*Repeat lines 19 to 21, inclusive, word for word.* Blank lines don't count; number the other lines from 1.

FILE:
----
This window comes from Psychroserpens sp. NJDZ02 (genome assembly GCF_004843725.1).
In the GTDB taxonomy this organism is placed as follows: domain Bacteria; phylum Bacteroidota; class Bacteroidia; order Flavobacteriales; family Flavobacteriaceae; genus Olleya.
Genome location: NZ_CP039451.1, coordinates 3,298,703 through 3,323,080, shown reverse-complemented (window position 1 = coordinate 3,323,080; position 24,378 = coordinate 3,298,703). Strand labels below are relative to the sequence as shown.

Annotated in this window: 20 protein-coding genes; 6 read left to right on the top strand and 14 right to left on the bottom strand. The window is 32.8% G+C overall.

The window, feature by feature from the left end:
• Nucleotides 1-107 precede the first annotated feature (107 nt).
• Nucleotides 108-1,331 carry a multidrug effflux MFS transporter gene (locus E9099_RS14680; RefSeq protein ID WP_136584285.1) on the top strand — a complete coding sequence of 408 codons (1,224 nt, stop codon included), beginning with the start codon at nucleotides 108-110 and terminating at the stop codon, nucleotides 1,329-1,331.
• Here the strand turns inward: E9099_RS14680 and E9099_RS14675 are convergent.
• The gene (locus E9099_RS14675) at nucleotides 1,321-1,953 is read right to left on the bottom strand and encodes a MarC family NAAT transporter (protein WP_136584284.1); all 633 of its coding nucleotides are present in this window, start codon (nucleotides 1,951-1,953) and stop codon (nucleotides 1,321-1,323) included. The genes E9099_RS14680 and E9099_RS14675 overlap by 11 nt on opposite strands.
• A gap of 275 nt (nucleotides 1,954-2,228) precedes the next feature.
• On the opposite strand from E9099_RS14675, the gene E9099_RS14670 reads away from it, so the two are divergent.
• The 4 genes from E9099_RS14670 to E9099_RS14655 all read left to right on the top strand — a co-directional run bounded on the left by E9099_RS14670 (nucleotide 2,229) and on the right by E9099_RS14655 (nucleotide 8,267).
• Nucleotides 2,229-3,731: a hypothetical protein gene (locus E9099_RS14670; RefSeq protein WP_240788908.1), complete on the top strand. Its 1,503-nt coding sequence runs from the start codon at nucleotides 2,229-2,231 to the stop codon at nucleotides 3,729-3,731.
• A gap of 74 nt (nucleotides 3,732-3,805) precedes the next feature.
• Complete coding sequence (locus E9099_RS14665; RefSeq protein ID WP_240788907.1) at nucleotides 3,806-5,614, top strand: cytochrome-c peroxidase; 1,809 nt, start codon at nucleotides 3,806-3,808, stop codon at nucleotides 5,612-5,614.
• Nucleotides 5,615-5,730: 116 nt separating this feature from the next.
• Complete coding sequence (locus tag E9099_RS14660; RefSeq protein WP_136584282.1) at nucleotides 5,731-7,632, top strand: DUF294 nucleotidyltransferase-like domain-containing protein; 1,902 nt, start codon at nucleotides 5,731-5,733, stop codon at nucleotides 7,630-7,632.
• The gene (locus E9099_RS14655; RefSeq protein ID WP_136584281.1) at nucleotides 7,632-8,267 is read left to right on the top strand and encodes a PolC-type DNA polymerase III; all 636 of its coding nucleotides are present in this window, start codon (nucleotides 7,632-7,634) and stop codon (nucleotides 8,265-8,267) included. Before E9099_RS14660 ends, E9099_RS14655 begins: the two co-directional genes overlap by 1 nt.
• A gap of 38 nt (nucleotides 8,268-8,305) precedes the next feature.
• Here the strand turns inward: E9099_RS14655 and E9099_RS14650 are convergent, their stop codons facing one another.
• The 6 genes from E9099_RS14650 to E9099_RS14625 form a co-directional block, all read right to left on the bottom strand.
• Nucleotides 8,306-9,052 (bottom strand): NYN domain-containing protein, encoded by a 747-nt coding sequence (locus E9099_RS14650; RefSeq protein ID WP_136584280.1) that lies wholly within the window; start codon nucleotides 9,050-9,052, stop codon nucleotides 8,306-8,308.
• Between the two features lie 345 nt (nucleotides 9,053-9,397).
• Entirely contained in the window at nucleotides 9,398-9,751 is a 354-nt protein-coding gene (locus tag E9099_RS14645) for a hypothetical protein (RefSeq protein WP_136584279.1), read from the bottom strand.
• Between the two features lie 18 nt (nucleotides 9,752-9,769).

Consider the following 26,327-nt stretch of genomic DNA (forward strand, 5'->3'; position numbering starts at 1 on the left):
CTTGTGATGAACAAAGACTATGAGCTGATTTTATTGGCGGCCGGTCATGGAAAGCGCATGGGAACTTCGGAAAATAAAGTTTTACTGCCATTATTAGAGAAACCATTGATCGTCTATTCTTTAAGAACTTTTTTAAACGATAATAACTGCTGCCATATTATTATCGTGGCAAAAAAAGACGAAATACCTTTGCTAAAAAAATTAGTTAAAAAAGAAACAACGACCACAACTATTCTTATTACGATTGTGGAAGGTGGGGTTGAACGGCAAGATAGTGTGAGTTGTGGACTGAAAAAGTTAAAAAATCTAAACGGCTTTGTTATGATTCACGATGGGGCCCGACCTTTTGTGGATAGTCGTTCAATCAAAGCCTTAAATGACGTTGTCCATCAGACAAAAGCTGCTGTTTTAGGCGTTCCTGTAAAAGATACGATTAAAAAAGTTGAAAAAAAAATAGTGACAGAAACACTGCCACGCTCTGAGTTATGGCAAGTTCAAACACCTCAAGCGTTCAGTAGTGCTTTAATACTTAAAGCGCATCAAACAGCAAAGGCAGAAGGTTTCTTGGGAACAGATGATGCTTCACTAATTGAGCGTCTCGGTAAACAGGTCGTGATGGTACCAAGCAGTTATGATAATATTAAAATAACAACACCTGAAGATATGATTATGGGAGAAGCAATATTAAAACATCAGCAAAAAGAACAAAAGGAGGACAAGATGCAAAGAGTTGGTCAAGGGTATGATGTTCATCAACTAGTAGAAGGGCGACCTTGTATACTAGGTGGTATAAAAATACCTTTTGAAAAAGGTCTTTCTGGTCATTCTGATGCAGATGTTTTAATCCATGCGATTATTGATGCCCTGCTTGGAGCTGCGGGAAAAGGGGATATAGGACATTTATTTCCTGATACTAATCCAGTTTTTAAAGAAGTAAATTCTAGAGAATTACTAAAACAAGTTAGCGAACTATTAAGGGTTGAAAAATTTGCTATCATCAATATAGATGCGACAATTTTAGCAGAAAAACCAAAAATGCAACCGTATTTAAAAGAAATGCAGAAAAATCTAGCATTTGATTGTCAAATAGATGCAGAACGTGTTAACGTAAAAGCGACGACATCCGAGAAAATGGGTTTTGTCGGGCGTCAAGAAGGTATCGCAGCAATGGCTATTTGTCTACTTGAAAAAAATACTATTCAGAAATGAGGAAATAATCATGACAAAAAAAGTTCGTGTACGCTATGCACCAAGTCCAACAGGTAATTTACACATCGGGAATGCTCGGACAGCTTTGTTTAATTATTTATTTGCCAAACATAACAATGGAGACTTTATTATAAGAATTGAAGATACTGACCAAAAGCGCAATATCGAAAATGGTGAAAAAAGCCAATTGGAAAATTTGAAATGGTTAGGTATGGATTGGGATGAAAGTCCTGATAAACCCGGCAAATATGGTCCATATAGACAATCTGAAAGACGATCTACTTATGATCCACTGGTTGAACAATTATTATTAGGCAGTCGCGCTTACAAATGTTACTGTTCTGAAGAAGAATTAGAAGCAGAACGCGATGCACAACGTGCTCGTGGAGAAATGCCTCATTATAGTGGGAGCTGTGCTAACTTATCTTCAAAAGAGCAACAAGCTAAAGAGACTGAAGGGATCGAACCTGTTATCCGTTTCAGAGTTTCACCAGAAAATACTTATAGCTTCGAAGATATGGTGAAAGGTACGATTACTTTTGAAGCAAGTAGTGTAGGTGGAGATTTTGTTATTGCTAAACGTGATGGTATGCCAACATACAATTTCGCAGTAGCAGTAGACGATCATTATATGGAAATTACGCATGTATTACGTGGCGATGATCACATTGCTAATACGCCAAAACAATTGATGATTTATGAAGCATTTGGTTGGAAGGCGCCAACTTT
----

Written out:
• A gap of 38 nt (nucleotides 8,268-8,305) precedes the next feature.
• Here the strand turns inward: E9099_RS14655 and E9099_RS14650 are convergent, their stop codons facing one another.
• The 6 genes from E9099_RS14650 to E9099_RS14625 form a co-directional block, all read right to left on the bottom strand.